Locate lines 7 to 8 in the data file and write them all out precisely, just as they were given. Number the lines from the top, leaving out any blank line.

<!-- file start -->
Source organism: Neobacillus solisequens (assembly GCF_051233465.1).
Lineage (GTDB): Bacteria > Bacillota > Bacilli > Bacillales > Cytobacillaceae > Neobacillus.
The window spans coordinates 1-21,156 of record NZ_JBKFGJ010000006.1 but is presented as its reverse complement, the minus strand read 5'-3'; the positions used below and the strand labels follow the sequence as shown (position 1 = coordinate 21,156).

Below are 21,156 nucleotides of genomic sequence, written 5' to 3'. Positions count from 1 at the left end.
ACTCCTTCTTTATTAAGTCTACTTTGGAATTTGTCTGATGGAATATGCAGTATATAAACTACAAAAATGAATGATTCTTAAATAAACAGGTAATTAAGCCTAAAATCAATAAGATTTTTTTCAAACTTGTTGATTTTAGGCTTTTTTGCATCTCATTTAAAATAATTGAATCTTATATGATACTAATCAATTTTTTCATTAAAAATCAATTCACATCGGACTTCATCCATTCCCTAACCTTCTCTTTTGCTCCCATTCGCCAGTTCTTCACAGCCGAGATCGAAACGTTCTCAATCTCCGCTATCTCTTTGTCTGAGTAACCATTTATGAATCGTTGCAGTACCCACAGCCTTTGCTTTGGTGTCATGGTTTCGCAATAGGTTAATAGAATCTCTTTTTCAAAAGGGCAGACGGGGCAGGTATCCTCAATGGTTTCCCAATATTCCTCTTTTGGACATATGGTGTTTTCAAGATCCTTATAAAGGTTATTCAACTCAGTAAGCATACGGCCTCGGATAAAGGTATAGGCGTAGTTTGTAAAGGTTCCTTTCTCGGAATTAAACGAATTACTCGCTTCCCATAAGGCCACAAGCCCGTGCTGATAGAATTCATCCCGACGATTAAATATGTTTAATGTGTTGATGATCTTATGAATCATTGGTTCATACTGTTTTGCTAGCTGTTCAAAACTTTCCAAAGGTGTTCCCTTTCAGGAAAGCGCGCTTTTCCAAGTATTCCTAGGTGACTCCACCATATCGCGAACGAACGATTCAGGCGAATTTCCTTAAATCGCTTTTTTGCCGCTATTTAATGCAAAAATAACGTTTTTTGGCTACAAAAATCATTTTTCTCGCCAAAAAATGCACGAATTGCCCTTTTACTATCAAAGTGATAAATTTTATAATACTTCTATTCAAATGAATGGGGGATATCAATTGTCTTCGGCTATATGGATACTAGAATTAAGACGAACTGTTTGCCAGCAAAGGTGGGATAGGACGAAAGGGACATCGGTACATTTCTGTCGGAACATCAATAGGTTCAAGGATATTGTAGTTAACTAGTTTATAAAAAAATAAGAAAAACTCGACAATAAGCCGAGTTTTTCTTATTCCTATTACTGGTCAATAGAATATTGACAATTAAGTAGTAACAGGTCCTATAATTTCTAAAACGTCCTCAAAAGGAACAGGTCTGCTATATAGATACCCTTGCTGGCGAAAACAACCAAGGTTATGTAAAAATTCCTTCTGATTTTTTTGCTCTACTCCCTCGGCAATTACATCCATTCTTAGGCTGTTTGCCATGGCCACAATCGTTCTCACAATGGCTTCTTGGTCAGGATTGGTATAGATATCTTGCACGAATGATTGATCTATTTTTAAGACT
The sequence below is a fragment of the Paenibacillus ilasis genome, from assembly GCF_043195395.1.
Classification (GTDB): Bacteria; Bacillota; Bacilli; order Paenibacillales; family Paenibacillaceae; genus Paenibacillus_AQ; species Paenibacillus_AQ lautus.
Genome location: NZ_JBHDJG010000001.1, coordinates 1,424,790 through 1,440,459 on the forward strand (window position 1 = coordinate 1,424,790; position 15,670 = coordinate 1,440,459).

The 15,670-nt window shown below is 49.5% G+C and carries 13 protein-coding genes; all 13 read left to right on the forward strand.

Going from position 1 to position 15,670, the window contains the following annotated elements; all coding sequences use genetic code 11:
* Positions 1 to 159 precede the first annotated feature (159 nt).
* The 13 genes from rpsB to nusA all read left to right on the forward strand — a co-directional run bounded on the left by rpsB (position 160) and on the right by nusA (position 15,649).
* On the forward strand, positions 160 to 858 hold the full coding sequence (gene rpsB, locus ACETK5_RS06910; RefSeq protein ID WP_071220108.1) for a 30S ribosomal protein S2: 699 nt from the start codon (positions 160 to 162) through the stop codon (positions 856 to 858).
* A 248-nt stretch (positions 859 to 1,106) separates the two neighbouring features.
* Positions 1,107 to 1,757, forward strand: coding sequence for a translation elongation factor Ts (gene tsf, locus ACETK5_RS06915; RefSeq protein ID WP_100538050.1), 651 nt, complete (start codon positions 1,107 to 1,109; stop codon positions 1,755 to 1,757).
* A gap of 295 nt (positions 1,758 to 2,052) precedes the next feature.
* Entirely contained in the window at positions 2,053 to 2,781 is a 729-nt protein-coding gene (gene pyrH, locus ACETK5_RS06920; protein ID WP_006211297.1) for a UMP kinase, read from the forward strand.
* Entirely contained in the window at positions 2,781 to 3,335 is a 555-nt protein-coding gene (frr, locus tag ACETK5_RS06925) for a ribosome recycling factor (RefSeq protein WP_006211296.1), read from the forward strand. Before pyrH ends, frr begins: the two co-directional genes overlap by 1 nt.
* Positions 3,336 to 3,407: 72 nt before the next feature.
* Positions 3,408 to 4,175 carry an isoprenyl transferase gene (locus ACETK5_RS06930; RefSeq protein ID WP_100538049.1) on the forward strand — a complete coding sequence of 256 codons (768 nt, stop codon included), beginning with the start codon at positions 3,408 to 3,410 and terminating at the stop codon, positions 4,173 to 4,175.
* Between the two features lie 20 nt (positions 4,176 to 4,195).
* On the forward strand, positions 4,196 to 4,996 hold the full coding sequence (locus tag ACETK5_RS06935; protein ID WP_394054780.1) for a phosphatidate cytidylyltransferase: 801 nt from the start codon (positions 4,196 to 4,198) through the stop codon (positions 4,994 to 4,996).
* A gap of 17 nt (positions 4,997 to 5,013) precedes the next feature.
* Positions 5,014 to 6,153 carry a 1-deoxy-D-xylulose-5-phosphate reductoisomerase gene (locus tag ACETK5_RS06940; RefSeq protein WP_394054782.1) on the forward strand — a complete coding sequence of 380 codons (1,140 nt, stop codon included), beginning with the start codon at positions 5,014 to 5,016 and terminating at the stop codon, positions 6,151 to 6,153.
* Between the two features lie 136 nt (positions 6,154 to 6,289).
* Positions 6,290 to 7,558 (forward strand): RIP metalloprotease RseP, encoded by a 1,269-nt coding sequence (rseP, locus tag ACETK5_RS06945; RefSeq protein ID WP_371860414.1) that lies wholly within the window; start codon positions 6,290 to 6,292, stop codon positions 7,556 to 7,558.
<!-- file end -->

Classification (GTDB): Bacteria; Bacillota; Bacilli; order Paenibacillales; family Paenibacillaceae; genus Paenibacillus_AQ; species Paenibacillus_AQ lautus.
Genome location: NZ_JBHDJG010000001.1, coordinates 1,424,790 through 1,440,459 on the forward strand (window position 1 = coordinate 1,424,790; position 15,670 = coordinate 1,440,459).